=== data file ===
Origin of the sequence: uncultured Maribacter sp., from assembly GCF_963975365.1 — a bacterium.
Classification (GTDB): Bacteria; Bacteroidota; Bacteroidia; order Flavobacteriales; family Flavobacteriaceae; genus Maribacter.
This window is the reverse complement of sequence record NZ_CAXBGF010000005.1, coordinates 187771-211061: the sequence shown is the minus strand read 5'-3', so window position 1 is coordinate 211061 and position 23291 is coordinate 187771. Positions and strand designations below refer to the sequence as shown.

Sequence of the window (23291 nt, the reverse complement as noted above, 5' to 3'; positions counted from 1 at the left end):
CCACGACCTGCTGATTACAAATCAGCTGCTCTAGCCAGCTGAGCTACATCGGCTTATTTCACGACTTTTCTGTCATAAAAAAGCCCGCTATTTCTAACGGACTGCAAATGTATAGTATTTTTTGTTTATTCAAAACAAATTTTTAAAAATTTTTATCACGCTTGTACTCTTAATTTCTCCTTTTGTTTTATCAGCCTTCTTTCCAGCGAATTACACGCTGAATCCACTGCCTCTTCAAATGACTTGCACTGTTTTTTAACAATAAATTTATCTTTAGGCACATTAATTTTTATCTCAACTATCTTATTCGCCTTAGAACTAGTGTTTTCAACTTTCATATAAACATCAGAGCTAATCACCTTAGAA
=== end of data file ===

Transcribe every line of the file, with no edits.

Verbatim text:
Origin of the sequence: uncultured Maribacter sp., from assembly GCF_963975365.1 — a bacterium.
Classification (GTDB): Bacteria; Bacteroidota; Bacteroidia; order Flavobacteriales; family Flavobacteriaceae; genus Maribacter.
This window is the reverse complement of sequence record NZ_CAXBGF010000005.1, coordinates 187771-211061: the sequence shown is the minus strand read 5'-3', so window position 1 is coordinate 211061 and position 23291 is coordinate 187771. Positions and strand designations below refer to the sequence as shown.

Sequence of the window (23291 nt, the reverse complement as noted above, 5' to 3'; positions counted from 1 at the left end):
CCACGACCTGCTGATTACAAATCAGCTGCTCTAGCCAGCTGAGCTACATCGGCTTATTTCACGACTTTTCTGTCATAAAAAAGCCCGCTATTTCTAACGGACTGCAAATGTATAGTATTTTTTGTTTATTCAAAACAAATTTTTAAAAATTTTTATCACGCTTGTACTCTTAATTTCTCCTTTTGTTTTATCAGCCTTCTTTCCAGCGAATTACACGCTGAATCCACTGCCTCTTCAAATGACTTGCACTGTTTTTTAACAATAAATTTATCTTTAGGCACATTAATTTTTATCTCAACTATCTTATTCGCCTTAGAACTAGTGTTTTCAACTTTCATATAAACATCAGAGCTAATCACCTTAGAA